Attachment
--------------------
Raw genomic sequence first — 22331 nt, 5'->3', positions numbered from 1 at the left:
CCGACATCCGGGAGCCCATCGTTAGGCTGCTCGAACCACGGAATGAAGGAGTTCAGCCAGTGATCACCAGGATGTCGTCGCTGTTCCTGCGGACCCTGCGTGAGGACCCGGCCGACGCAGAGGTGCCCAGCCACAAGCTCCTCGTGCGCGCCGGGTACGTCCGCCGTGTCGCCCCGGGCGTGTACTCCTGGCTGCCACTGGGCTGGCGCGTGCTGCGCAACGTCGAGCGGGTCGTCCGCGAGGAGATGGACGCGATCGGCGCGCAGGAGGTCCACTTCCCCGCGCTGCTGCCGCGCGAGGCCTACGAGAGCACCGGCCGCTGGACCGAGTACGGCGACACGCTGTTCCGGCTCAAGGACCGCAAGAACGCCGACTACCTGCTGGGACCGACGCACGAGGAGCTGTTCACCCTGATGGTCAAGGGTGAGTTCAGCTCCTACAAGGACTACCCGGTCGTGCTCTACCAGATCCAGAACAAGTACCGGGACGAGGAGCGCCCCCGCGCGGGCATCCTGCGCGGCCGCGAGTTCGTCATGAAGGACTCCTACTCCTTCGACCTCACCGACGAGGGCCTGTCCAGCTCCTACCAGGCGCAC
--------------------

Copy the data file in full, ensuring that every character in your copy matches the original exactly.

Raw genomic sequence first — 22331 nt, 5'->3', positions numbered from 1 at the left:
CCGACATCCGGGAGCCCATCGTTAGGCTGCTCGAACCACGGAATGAAGGAGTTCAGCCAGTGATCACCAGGATGTCGTCGCTGTTCCTGCGGACCCTGCGTGAGGACCCGGCCGACGCAGAGGTGCCCAGCCACAAGCTCCTCGTGCGCGCCGGGTACGTCCGCCGTGTCGCCCCGGGCGTGTACTCCTGGCTGCCACTGGGCTGGCGCGTGCTGCGCAACGTCGAGCGGGTCGTCCGCGAGGAGATGGACGCGATCGGCGCGCAGGAGGTCCACTTCCCCGCGCTGCTGCCGCGCGAGGCCTACGAGAGCACCGGCCGCTGGACCGAGTACGGCGACACGCTGTTCCGGCTCAAGGACCGCAAGAACGCCGACTACCTGCTGGGACCGACGCACGAGGAGCTGTTCACCCTGATGGTCAAGGGTGAGTTCAGCTCCTACAAGGACTACCCGGTCGTGCTCTACCAGATCCAGAACAAGTACCGGGACGAGGAGCGCCCCCGCGCGGGCATCCTGCGCGGCCGCGAGTTCGTCATGAAGGACTCCTACTCCTTCGACCTCACCGACGAGGGCCTGTCCAGCTCCTACCAGGCGCAC